To summarise, the steps involved are:

  1. User visits a webpage at their computer
  2. User highlights a portion of the page, and uses a Firefox extension to register this with my notifications server
  3. The notifications server informs the mobile app of the new topic of interest
  4. The notifications server continues to monitor the webpage
  5. When the highlighted portion of the webpage changes, the updated contents are pushed to the phone
  6. The mobile app notifies the user of the change


Pushing, pulling, or leaving the door open

Saturday, October 24th, 2009

This weekend is barcamplondon, so another chance for me to ramble incoherently about a technical topic of my choice. 🙂

My presentation started as a bit of a cop-out. I was ill last week and weekend when I was planning to prepare a new presentation, so I decided to give the same talk I did at Over The Air last month and hope that I didn’t get any of the same attendees.

But then I started tweaking it to suit the different audience. Over The Air is an event for mobile developers, so my presentation was pretty much aimed at mobile devs, which wasn’t quite right for a general event like barcamplondon.

Then I started updating it to reflect the feedback I got, both on the day at Over The Air, and through comments and tweets since.

My talk at OTA was a technical “Introduction to MQTT” session.

My presentation for barcamplondon became a broader look at mobile apps that rely on data from the Internet, and the challenges and choices facing mobile app developers who write them.

And I think it’s better for it. I hope it didn’t come across as pimping MQTT. I still talked about MQTT, but this time it was to use it as an example of one of a broader set of choices:

The aim of the talk was to discuss the pros and cons of each approach.


Writing an offline wiki client

Saturday, October 10th, 2009

Friday was the seventh IBM Hack Day, and I again got the chance to spend a day playing with some random ideas.

As Hack Days go, I had a surprisingly productive day! I had four ideas on the day:

  • two mobile hacks (both of which I wrote a chunk of code for),
  • a twitter hack (which never got off the scribbled diagram stage, but it’s an idea I definitely want to come back to), and
  • a hack to extend an IBM product (which I created an alpha version of)

In this post, I’ll describe what I did for the last of these ideas: writing a client app for the wiki that comes with IBM’s Lotus Connections.

The idea

In the same way that I am writing this post in an offline blogging client, I wanted the same for using wikis: read and make changes to a wiki while offline, with changes uploaded to the online wiki the next time you are online.

This wasn’t a new idea. In fact, I tried it at IBM HackDay 4 back in 2007 but the wiki we used at work at the time had no API access for retrieving or updating wiki pages. So I sort of gave up and forgot about the idea.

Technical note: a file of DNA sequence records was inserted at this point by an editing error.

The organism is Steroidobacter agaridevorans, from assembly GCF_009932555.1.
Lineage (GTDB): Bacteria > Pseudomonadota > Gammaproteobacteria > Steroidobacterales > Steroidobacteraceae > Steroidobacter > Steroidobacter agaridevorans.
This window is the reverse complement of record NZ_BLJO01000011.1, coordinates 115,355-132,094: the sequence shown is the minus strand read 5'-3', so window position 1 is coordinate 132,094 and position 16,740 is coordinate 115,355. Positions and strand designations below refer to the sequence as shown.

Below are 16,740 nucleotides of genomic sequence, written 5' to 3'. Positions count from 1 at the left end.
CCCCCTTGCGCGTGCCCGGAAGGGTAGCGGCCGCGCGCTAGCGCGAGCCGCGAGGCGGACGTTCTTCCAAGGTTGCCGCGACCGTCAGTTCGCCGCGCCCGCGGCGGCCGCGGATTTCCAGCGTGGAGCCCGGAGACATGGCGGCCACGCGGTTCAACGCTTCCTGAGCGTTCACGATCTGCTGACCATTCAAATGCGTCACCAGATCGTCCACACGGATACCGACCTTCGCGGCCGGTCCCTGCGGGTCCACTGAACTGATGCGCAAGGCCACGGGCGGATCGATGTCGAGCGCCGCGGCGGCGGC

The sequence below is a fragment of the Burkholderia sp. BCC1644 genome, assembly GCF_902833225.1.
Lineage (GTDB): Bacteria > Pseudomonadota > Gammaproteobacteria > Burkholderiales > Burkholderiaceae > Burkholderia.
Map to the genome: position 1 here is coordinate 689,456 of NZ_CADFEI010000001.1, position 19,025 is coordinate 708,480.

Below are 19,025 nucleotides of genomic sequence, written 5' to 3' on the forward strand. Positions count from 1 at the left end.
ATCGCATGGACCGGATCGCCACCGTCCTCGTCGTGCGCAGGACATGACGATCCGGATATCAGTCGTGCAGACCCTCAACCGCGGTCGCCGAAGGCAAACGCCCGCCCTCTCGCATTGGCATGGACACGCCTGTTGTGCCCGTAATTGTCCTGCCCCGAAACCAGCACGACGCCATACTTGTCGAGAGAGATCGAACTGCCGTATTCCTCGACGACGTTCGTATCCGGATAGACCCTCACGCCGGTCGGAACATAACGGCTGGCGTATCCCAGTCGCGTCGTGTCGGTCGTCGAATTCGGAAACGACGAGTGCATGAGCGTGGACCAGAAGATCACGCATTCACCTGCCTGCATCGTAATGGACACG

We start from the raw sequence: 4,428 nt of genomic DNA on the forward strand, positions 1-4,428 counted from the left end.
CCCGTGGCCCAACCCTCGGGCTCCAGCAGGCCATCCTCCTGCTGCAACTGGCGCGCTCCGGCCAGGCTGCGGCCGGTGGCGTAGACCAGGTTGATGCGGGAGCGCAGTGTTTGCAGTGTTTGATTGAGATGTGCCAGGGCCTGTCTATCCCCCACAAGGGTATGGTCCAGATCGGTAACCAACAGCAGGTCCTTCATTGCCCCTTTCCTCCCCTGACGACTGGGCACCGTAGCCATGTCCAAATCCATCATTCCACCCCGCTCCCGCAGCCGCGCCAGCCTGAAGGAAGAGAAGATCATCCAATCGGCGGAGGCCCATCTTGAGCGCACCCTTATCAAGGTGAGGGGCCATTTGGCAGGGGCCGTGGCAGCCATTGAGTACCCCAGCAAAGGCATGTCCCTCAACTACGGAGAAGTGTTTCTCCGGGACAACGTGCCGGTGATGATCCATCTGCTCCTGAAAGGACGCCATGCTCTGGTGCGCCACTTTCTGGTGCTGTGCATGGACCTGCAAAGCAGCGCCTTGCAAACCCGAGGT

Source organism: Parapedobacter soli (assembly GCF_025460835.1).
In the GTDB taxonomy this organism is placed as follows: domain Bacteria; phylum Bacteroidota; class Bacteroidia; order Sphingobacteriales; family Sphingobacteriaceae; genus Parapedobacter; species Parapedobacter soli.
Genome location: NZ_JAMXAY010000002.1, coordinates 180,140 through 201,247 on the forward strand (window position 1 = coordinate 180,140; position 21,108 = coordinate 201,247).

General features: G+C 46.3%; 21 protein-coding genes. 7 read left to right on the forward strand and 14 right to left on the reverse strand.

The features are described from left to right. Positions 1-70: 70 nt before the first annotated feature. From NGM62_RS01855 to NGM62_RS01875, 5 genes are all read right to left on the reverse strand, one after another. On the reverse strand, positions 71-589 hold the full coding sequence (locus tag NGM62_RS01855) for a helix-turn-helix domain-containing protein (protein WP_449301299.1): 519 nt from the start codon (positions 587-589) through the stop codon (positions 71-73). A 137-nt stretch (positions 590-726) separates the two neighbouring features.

But now I use Lotus Connections wikis at work. And Lotus Connections does have an API – an AtomPub API that gives you feeds to know when pages are changed, and a way to publish changes.

So I decided to revisit the idea.

The “finished” (ish) hack

It’s still very rough around the edges (this was a HackDay – I wrote the client code in under a day!) but it already shows the basic idea.

Offline wiki client

The top left view shows the list of your wikis.

Clicking on this fills the list below – a list of pages in the selected wiki. Clicking on a page in that list opens the contents of the page in the main view on the right.


Push notifications for mobile apps

Wednesday, September 30th, 2009

Update (1 Feb 2011): I’ve shared some better sample code for Android

Last weekend, I went to Imperial College for Over The Air: a conference for mobile developers.

I gave a talk at the event on how to write a mobile application that uses push notifications. It was pretty well received, so I’d thought I’d share it here, too.

I’ve made some notes below to cover roughly what I said at the event. Any comments or questions (or corrections if you spot any!) are very welcome. 🙂

Update (24/10/2009): I revisited this presentation to address some of the feedback that I got on battery life implications of using MQTT.


Fun with MQTT

Friday, July 18th, 2008

I’ve been quiet for the past month or so, as I was keeping my head down to finish a project at work. It’s done now, so now is a good time to crawl back out of my cave and share a bit about what I’ve been up to. This was for a customer who outsourced a software development project to us.

Some quick background: MQTT is a publish/subscribe messaging protocol that IBM products like WebSphere Message Broker can speak.

Our customer wanted an MQTT library written for the real-time embedded firmware that runs on their products. This client library needed to provide the API of the MQTT specification, implemented within the constraints of an embedded platform with significant resource constraints, and only a subset of the standard C OS functions (e.g. no multi-threading, no dynamic memory allocation, no malloc/realloc/calloc, etc.).